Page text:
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CAS 507 - Issues in Rhetorical Theory: Publics, Gender, Race

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Professor: Rosa Eberly
Wednesdays 2:30PM-5:30PM Zoom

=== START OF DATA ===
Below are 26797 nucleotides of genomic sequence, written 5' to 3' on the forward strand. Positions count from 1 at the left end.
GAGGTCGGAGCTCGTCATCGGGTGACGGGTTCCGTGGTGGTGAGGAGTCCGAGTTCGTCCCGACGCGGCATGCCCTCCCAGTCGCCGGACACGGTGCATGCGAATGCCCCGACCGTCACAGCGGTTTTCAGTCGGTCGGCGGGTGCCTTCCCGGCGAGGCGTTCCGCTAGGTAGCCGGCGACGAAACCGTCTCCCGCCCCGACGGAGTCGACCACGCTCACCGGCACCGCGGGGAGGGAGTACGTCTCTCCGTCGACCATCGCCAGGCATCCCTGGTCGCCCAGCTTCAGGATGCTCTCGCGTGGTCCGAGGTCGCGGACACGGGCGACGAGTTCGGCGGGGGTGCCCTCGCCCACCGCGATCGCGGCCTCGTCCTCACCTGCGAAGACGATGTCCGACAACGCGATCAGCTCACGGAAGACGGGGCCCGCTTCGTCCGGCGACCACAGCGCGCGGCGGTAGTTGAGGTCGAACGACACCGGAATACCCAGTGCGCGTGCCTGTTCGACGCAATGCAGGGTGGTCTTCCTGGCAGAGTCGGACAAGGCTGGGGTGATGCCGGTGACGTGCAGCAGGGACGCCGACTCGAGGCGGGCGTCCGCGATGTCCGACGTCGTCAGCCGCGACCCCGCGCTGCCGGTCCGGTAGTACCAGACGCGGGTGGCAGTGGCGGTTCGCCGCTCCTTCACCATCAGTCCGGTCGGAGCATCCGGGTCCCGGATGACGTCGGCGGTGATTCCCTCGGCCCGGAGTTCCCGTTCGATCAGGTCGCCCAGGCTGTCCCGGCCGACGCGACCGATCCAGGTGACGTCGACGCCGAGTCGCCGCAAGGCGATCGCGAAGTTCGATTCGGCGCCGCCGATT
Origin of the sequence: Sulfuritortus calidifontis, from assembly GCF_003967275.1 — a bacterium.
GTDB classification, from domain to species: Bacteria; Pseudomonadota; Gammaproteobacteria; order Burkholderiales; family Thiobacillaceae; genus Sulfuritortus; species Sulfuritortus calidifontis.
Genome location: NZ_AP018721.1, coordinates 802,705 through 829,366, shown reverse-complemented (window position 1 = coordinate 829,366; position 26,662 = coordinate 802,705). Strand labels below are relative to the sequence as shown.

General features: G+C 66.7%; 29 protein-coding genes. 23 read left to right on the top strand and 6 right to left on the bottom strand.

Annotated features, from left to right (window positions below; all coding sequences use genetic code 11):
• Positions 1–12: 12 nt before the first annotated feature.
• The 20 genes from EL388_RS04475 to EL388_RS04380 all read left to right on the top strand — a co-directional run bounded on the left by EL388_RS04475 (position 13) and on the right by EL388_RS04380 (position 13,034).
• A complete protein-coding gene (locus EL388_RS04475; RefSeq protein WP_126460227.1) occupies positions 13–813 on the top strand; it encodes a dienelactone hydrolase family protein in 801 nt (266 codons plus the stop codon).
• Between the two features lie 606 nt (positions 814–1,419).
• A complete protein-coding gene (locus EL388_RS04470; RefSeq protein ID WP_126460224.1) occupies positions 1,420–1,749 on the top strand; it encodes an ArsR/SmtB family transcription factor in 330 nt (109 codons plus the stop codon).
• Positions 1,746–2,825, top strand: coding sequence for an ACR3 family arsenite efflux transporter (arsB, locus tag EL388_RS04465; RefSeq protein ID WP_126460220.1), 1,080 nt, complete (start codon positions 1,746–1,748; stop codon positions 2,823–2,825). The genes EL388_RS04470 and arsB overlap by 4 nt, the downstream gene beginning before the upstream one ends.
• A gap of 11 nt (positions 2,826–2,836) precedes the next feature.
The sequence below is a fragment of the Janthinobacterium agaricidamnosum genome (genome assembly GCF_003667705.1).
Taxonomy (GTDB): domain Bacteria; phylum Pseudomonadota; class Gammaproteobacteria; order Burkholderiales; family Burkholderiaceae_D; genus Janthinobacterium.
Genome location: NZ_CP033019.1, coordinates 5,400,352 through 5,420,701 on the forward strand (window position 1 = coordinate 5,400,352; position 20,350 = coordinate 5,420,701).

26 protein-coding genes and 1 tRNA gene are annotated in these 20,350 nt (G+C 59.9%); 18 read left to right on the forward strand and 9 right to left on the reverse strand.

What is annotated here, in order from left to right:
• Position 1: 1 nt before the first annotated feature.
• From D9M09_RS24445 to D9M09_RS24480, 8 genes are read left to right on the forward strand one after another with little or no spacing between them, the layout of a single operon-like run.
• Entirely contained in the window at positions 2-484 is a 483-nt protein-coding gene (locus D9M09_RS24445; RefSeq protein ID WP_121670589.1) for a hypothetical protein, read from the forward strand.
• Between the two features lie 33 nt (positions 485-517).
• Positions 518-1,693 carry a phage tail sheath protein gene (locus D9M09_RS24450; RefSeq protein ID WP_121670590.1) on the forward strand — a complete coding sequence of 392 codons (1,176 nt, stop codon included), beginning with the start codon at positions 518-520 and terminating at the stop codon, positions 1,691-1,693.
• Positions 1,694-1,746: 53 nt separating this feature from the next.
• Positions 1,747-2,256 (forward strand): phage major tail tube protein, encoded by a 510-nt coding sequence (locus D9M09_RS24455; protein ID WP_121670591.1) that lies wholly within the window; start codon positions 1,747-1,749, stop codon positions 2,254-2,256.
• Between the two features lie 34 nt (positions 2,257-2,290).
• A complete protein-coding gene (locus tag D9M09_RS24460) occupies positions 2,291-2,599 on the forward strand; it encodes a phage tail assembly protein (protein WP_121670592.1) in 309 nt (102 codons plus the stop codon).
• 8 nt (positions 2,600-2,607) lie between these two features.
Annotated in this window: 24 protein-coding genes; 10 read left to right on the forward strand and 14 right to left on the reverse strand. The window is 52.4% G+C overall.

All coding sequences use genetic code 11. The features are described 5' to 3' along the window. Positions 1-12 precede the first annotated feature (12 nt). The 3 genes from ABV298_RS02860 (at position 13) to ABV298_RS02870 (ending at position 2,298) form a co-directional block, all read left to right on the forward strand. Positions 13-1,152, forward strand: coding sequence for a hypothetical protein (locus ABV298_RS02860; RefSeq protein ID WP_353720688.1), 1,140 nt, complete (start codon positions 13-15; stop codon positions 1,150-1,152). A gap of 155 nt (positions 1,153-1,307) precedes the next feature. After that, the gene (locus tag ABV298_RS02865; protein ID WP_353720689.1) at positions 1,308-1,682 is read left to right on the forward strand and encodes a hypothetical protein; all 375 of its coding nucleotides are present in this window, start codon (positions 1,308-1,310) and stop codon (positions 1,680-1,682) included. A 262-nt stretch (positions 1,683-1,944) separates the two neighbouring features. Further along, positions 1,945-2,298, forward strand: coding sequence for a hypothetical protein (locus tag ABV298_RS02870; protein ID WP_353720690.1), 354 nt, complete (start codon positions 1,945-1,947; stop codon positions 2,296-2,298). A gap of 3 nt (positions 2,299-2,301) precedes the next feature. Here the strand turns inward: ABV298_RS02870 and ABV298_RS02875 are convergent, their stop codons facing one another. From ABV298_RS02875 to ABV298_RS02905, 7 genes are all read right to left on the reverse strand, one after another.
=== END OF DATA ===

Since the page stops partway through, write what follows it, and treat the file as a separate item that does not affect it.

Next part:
This seminar challenges graduate students in the humanities to confront multiple theories of publics and subsequently to assess those theories' problems as well as their promise for reinventing a just participatory democracy. Readings move from Nancy Fraser's Unruly Practices and Jurgen Habermas's Structural Transformation of the Public Sphere, to work by Seyla Benhabib, Michael Warner, and the Black Public Sphere collective. Queer accounts of publics and counterpublics and possibilities of queer coalition-building constitute the next section of the seminar. Global publics are considered in the next. The seminar concludes with a re-reading of the Declaration of Independence and the U.S. Constitution as well as selections from The Federalist Papers and The Anti-Federalist Papers in the contexts of white supremacist heteropatriarchy and anti-racism. Finally, we will read John Dewey's The Public and its Problems in preparation for the centenary of a work that has echoed across the intervening decades; the seminar will read Dewey in the context of women's suffrage in the United States and elsewhere. Besides those mentioned above, readings by Linda Nicholson, Elsa Barkley Brown, Joan Landes, Karma Chavez, Dana Cloud, Eric King Watts, Bryan McCann, and Catherine Squires will be featured in this seminar. In addition to weekly readings, 3-5 formal oral responses to readings and 1 potentially publishable final course paper (preceded by 1 topic proposal and 1 rough draft) constitute the major assignments for this seminar.